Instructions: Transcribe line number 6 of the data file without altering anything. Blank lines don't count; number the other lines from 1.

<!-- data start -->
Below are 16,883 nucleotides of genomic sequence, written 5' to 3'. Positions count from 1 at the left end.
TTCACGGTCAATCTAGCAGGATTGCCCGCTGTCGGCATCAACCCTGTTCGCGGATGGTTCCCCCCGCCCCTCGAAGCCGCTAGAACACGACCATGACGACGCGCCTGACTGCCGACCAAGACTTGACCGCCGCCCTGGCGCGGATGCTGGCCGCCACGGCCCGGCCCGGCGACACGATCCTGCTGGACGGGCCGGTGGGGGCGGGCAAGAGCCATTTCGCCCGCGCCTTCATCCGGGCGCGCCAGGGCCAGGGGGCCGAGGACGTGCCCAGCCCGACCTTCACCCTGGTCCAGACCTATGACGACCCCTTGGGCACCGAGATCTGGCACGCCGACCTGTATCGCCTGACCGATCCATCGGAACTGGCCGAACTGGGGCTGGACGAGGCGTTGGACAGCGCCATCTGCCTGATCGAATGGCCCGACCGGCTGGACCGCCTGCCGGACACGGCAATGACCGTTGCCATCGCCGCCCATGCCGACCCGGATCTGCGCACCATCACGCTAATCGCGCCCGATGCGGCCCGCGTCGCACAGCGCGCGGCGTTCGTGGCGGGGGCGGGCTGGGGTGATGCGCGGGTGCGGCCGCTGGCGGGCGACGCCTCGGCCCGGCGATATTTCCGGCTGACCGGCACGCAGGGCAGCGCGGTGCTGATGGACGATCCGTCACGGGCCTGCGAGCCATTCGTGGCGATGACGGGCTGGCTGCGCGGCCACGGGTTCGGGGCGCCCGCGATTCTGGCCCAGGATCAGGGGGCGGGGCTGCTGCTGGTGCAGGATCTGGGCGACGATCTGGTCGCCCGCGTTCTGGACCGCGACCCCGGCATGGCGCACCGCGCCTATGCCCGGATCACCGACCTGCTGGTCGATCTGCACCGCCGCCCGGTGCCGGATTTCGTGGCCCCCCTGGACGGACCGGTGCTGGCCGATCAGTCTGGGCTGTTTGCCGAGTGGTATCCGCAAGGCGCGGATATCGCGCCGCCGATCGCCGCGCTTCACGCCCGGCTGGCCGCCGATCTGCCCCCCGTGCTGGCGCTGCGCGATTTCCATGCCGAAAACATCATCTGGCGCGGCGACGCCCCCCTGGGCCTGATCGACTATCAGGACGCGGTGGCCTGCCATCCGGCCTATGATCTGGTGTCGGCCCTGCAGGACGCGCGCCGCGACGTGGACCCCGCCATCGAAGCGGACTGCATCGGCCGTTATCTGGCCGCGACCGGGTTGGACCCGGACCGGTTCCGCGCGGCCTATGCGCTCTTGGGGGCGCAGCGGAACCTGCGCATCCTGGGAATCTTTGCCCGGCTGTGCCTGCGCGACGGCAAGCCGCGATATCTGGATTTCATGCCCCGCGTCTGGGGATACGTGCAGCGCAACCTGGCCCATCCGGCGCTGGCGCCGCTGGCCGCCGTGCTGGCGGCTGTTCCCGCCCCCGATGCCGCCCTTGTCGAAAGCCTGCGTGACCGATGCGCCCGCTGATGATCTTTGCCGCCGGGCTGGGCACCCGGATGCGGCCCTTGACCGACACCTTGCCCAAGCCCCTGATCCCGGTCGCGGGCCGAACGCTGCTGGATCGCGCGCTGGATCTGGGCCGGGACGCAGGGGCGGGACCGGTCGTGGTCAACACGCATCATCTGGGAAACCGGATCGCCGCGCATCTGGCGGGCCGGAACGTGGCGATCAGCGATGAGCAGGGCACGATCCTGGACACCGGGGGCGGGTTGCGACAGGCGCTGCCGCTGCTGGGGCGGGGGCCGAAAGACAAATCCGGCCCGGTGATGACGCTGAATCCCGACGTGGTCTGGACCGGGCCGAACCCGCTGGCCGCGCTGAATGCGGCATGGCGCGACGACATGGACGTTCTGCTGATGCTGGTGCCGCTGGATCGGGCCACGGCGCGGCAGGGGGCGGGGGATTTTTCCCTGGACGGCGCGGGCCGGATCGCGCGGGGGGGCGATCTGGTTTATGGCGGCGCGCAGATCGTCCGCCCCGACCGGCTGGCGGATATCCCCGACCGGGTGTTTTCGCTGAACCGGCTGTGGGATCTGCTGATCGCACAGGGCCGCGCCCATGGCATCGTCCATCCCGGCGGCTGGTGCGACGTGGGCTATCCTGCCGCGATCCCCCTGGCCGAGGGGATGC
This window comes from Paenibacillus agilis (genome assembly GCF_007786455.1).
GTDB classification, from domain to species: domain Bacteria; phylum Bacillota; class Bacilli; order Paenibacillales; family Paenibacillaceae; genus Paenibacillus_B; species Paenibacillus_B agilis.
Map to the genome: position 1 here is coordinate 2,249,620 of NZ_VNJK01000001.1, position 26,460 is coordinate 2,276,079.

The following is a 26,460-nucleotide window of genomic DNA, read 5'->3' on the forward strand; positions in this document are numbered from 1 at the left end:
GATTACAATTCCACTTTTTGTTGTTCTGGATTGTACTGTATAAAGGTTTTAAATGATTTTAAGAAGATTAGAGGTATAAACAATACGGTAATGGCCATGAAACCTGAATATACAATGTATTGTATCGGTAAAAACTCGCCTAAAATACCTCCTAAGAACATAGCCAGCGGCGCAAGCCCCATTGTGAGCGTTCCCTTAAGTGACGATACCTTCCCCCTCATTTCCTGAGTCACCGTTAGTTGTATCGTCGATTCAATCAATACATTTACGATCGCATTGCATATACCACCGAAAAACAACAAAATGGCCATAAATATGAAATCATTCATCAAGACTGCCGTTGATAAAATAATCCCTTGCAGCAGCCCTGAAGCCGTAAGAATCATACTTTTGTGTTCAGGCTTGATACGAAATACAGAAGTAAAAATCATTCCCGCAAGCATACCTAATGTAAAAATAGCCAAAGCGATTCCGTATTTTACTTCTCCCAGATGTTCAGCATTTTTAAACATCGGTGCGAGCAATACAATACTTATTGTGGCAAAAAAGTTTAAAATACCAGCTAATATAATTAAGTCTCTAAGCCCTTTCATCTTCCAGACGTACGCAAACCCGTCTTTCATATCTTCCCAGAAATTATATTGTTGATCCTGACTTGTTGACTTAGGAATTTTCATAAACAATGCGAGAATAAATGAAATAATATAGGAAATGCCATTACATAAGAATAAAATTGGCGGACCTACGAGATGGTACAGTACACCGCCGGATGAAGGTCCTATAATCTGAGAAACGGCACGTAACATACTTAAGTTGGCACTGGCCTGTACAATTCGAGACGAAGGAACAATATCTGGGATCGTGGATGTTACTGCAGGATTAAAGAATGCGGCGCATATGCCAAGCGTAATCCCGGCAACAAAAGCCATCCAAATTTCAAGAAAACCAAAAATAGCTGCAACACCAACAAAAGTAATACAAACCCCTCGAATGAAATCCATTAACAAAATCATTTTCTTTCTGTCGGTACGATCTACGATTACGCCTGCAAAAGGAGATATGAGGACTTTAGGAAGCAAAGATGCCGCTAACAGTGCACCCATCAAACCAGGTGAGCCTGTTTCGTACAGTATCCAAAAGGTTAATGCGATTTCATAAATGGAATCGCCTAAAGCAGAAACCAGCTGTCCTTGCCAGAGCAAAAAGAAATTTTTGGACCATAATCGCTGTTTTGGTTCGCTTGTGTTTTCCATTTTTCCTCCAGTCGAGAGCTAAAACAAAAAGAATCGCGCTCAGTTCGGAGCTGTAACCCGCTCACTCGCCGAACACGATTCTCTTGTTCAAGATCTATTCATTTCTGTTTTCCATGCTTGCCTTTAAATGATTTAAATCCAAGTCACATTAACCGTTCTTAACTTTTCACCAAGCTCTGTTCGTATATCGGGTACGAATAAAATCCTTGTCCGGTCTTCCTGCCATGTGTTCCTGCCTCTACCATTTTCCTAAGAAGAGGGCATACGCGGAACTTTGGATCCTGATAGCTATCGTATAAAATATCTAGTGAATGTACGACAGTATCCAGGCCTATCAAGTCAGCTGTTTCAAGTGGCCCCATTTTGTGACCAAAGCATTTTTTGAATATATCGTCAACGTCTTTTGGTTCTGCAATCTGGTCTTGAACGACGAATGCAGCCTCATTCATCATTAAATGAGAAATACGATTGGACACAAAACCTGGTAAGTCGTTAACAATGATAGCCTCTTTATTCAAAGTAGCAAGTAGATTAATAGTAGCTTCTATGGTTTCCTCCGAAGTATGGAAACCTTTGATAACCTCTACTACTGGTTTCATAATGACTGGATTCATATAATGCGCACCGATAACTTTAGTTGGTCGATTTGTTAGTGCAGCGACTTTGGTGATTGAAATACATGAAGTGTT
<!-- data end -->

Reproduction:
The following is a 26,460-nucleotide window of genomic DNA, read 5'->3' on the forward strand; positions in this document are numbered from 1 at the left end: